New Report Finds U.S. Teen Suicide Attempts Fell After Same-Sex Marriage Was Made Legal

The JAMA Pediatrics study monitored 700,000 students over a 16-year period.

February 21, 2017
New Report Finds U.S. Teen Suicide Attempts Fell After Same-Sex Marriage Was Made Legal People in Jerusalem, Israel take part in the annual Gay Pride parade on July 21, 2016.   Lior Mizrahi/Getty

The number of suicide attempts made by teenagers in the U.S. fell after same-sex marriage was legalized in their state, a new report has found.

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The JAMA Pediatrics study, published on February 20, found that the biggest fall in numbers came among among gay, lesbian, and bisexual teens.

Data from more than 700,000 public high school students who participated in government surveys on risky youth behavior from 1999-2015 was studied by researchers. Around 230,000 students identified as being gay, lesbian, or bisexual. The study didn't ask about transgender status and reported suicide attempts, not deaths.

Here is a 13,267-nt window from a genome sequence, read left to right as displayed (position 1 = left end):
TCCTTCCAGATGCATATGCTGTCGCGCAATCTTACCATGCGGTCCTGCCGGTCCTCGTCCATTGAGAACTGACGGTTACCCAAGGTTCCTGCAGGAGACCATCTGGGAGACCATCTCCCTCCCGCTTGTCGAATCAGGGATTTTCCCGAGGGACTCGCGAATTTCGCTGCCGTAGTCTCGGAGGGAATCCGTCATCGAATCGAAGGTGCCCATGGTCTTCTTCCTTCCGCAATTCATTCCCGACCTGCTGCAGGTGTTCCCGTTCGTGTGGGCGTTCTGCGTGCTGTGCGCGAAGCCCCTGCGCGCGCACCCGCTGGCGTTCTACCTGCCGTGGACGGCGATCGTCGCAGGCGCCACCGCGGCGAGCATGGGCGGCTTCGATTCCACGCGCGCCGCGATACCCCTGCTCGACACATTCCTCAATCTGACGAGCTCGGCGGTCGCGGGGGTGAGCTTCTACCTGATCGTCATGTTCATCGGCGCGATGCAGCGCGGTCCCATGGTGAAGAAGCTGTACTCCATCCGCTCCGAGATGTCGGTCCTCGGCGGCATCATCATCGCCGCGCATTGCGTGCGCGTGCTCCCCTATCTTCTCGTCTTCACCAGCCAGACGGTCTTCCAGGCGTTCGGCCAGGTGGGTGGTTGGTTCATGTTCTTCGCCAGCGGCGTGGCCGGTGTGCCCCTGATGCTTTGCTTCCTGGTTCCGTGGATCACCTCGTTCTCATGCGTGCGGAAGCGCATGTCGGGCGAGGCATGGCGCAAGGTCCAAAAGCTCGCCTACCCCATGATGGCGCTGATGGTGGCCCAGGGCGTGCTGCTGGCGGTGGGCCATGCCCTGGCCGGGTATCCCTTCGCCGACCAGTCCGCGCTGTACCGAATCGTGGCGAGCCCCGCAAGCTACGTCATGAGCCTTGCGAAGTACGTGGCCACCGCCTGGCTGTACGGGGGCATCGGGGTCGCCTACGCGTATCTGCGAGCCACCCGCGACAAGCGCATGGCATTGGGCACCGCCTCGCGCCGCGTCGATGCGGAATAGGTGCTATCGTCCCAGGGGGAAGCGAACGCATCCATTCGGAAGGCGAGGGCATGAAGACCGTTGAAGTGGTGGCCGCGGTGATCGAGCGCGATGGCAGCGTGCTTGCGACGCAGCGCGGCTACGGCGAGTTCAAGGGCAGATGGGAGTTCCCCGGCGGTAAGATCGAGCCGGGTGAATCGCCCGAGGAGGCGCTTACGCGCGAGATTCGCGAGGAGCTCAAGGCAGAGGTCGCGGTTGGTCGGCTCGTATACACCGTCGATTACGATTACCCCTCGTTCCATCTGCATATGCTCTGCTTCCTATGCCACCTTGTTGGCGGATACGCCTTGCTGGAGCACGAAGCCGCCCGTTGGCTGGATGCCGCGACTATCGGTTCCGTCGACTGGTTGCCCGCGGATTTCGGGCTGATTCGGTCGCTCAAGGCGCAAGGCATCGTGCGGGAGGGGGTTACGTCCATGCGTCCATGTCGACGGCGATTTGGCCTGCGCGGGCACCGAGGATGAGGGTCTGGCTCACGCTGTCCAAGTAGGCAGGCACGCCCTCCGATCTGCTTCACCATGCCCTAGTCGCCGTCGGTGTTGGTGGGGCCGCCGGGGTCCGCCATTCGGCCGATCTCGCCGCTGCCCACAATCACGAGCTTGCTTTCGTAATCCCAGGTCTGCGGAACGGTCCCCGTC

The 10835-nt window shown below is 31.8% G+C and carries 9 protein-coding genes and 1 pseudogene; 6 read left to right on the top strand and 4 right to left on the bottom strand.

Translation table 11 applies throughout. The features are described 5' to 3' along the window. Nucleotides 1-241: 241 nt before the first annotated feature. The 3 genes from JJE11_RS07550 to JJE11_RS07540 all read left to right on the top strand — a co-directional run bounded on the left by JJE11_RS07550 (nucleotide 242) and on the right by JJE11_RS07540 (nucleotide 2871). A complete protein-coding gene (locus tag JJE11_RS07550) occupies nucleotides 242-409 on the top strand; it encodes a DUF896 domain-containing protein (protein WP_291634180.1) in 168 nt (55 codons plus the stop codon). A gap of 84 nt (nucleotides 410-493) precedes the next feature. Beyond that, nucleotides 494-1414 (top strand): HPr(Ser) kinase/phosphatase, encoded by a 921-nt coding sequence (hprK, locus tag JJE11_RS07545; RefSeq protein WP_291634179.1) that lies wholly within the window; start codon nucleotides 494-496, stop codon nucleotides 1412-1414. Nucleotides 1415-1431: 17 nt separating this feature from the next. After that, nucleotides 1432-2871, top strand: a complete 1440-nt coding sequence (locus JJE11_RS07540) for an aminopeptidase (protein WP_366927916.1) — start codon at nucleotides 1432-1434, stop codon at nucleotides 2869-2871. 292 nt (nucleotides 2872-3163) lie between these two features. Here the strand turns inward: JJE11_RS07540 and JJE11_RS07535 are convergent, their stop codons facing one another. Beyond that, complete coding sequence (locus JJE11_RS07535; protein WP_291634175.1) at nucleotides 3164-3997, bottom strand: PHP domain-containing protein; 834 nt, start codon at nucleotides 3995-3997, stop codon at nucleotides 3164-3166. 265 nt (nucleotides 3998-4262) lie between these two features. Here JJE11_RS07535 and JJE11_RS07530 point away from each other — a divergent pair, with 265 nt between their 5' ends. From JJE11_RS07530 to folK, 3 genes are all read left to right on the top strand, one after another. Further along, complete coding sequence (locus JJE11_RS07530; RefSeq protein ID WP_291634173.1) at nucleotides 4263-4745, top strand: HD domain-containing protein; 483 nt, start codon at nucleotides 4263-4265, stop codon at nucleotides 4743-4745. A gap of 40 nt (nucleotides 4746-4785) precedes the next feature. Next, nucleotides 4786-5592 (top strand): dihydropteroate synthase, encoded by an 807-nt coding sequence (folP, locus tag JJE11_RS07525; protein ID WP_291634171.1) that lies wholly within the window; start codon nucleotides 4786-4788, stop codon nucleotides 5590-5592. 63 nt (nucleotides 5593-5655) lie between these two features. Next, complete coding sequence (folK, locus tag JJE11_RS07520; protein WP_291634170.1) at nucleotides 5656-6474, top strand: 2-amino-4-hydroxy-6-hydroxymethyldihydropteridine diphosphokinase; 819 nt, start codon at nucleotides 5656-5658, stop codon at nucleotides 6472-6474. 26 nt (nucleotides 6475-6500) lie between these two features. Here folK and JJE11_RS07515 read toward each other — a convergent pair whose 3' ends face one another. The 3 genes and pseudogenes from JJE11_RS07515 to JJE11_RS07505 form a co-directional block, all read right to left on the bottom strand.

Suicide rates dropped 14 percent among gay students in the 32 states that enacted same-sex marriage laws during the study. There was no change in suicide attempts in states without those laws. 29 percent of the teens in the study reported attempting suicide at some point in their life. This same statistic was 6 percent for straight teens.

The decline in suicide attempts was most prominent in states that legalized same-sex marriage before the Supreme Court made the law nationwide in June 2015.

New Report Finds U.S. Teen Suicide Attempts Fell After Same-Sex Marriage Was Made Legal